The next step is not one manipulation but of contemplation. I sit looking at each painting for a period of time, turning it, and trying to find some affinity between the painted surface and myself. If no emotional contact is made, I leave it for another time. If, however, it "clicks," then the canvas is put on an easel and step three takes place. In this step, retarder is sometimes used to slow the drying process. The paint is now applied in thin transparent masses suggestive of the theme, with no painted linear delineation. While it is wet, sponges, rags, etching needles, knives, and scratchboard tools are used to remove the paint, further to suggest the theme. In other words, painting is a process of application and removal - followed perhaps by further application and possibly further removal. Usually, two or three paintings are again left to dry, and again a period of waiting takes place. This lapse of time serves two objectives: the first, a technical consideration, is to allow for thorough hardening; the second, a highly personal reason, is to prove to myself the validity of my originally conceived impression.

The final stage of the painting uses paint of opaque or transparent nature thinned with a mixture of clear lacquer and thinner in calligraphic delineation. The lines may be heavy and straight, or they may be soft, thin, and flowing. This matter is dictated by my feeling about the subject or the pattern. The painting now is finished.

Although my paintings generally begin abstractly, the end results can be, and have been described as, romantic realism. I think it is most important to recognize that the artist must never let the cart try to pull the horse. By that I mean one should never take advantage of all the artistic "isms" that exist in today's art world to the extent that the style of the philosophy dictates the art. Classification is a natural process, and although the label may fit the artist, the artist should not consciously seek the label.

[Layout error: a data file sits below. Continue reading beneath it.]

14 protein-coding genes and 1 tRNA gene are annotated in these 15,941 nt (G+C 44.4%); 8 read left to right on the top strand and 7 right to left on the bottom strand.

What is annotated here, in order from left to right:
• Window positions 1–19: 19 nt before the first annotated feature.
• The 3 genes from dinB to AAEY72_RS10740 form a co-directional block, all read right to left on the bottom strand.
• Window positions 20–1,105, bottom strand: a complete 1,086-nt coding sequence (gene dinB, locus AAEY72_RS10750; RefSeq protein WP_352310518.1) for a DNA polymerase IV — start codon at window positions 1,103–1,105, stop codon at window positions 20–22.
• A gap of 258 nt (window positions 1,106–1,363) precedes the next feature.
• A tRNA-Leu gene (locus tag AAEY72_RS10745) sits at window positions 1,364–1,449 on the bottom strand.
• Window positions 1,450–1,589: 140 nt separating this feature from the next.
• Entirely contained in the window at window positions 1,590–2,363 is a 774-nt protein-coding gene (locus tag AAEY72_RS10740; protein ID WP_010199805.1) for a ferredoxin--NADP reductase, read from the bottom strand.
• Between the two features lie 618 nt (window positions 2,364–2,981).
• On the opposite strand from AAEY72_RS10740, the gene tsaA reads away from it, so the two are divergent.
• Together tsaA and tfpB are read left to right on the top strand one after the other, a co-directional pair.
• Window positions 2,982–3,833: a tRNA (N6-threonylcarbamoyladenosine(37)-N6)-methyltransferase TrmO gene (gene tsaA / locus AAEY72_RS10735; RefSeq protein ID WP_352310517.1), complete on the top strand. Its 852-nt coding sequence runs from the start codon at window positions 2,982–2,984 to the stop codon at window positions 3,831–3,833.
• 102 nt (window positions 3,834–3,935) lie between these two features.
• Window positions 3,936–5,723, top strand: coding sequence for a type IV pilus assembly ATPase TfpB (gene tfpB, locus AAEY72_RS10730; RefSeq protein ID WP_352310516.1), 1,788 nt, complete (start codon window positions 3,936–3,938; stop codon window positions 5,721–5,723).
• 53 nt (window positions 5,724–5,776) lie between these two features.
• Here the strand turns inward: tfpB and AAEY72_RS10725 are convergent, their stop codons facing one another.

I would like to note at this point that my use of the lacquer medium is not a "catch-as-catch-can' or "what-do-we-have-here" experiment! As I work, my paintings are carefully thought out and premeditated in design; many of these paintings are based upon pencil idea-sketches which I continually make. While it is true that I enjoy and use what is termed "the happy accident," I have learned how to produce this accident, how to create a desired form through, seemingly careless dribble. I enjoy and strive toward spontaneity but I abhor slapstick. I am a firm supporter of the thesis that art is a highly personal form of communication. I also believe that to speak coherently one must have a well-defined vocabulary. I therefore cannot, in my own philosophy, condone the 'dribble-for-thrill" technique or the painter who says of his experiments, "Crude thing though thou art, thou art art!"

I have painted about ninety lacquer paintings but I feel that I have only started in the exploration of what can be done with this versatile and comparatively new medium. I find that lacquer, besides doing the things I want paint to do and saying the things I want to say, has a warm, live, and inviting animation of its own.